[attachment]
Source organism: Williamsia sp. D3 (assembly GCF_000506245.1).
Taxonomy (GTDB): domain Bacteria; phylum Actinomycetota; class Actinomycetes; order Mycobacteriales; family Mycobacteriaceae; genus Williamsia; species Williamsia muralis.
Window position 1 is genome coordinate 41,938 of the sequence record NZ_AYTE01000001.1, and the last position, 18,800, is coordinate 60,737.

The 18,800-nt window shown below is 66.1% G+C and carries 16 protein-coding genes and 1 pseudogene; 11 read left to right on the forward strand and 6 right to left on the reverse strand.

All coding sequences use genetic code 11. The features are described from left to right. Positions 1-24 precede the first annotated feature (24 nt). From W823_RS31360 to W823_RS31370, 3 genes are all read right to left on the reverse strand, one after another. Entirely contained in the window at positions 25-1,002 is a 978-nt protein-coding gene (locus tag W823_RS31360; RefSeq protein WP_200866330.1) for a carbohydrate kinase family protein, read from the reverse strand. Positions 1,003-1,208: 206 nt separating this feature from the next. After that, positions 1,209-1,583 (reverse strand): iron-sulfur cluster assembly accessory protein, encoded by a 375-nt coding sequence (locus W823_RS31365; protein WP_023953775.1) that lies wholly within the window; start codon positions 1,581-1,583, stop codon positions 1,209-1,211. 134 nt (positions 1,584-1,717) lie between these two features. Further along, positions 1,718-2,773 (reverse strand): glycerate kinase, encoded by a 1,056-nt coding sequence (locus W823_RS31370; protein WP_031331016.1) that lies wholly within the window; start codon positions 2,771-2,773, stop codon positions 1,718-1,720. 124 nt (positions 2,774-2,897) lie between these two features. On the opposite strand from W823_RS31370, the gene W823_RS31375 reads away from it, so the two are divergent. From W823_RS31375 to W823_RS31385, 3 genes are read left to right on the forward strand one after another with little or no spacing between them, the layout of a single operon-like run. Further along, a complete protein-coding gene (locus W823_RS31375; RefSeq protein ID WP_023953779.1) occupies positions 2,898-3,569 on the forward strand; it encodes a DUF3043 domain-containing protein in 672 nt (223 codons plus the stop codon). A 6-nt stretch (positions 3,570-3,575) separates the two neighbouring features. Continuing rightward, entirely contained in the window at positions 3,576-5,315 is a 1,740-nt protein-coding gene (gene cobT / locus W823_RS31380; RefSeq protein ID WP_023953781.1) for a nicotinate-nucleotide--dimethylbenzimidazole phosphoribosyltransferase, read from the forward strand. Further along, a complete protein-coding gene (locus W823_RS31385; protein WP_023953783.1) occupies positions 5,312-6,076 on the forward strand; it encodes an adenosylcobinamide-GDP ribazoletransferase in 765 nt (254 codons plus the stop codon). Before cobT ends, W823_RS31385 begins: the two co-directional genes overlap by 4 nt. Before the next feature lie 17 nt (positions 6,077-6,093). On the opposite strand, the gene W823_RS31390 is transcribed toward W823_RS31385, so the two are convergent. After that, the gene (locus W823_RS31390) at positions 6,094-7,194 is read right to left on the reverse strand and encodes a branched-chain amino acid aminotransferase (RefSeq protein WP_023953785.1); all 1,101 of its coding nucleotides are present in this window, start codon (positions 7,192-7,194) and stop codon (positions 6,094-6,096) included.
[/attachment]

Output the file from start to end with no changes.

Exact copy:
Source organism: Williamsia sp. D3 (assembly GCF_000506245.1).
Taxonomy (GTDB): domain Bacteria; phylum Actinomycetota; class Actinomycetes; order Mycobacteriales; family Mycobacteriaceae; genus Williamsia; species Williamsia muralis.
Window position 1 is genome coordinate 41,938 of the sequence record NZ_AYTE01000001.1, and the last position, 18,800, is coordinate 60,737.

The 18,800-nt window shown below is 66.1% G+C and carries 16 protein-coding genes and 1 pseudogene; 11 read left to right on the forward strand and 6 right to left on the reverse strand.

All coding sequences use genetic code 11. The features are described from left to right. Positions 1-24 precede the first annotated feature (24 nt). From W823_RS31360 to W823_RS31370, 3 genes are all read right to left on the reverse strand, one after another. Entirely contained in the window at positions 25-1,002 is a 978-nt protein-coding gene (locus tag W823_RS31360; RefSeq protein WP_200866330.1) for a carbohydrate kinase family protein, read from the reverse strand. Positions 1,003-1,208: 206 nt separating this feature from the next. After that, positions 1,209-1,583 (reverse strand): iron-sulfur cluster assembly accessory protein, encoded by a 375-nt coding sequence (locus W823_RS31365; protein WP_023953775.1) that lies wholly within the window; start codon positions 1,581-1,583, stop codon positions 1,209-1,211. 134 nt (positions 1,584-1,717) lie between these two features. Further along, positions 1,718-2,773 (reverse strand): glycerate kinase, encoded by a 1,056-nt coding sequence (locus W823_RS31370; protein WP_031331016.1) that lies wholly within the window; start codon positions 2,771-2,773, stop codon positions 1,718-1,720. 124 nt (positions 2,774-2,897) lie between these two features. On the opposite strand from W823_RS31370, the gene W823_RS31375 reads away from it, so the two are divergent. From W823_RS31375 to W823_RS31385, 3 genes are read left to right on the forward strand one after another with little or no spacing between them, the layout of a single operon-like run. Further along, a complete protein-coding gene (locus W823_RS31375; RefSeq protein ID WP_023953779.1) occupies positions 2,898-3,569 on the forward strand; it encodes a DUF3043 domain-containing protein in 672 nt (223 codons plus the stop codon). A 6-nt stretch (positions 3,570-3,575) separates the two neighbouring features. Continuing rightward, entirely contained in the window at positions 3,576-5,315 is a 1,740-nt protein-coding gene (gene cobT / locus W823_RS31380; RefSeq protein ID WP_023953781.1) for a nicotinate-nucleotide--dimethylbenzimidazole phosphoribosyltransferase, read from the forward strand. Further along, a complete protein-coding gene (locus W823_RS31385; protein WP_023953783.1) occupies positions 5,312-6,076 on the forward strand; it encodes an adenosylcobinamide-GDP ribazoletransferase in 765 nt (254 codons plus the stop codon). Before cobT ends, W823_RS31385 begins: the two co-directional genes overlap by 4 nt. Before the next feature lie 17 nt (positions 6,077-6,093). On the opposite strand, the gene W823_RS31390 is transcribed toward W823_RS31385, so the two are convergent. After that, the gene (locus W823_RS31390) at positions 6,094-7,194 is read right to left on the reverse strand and encodes a branched-chain amino acid aminotransferase (RefSeq protein WP_023953785.1); all 1,101 of its coding nucleotides are present in this window, start codon (positions 7,192-7,194) and stop codon (positions 6,094-6,096) included.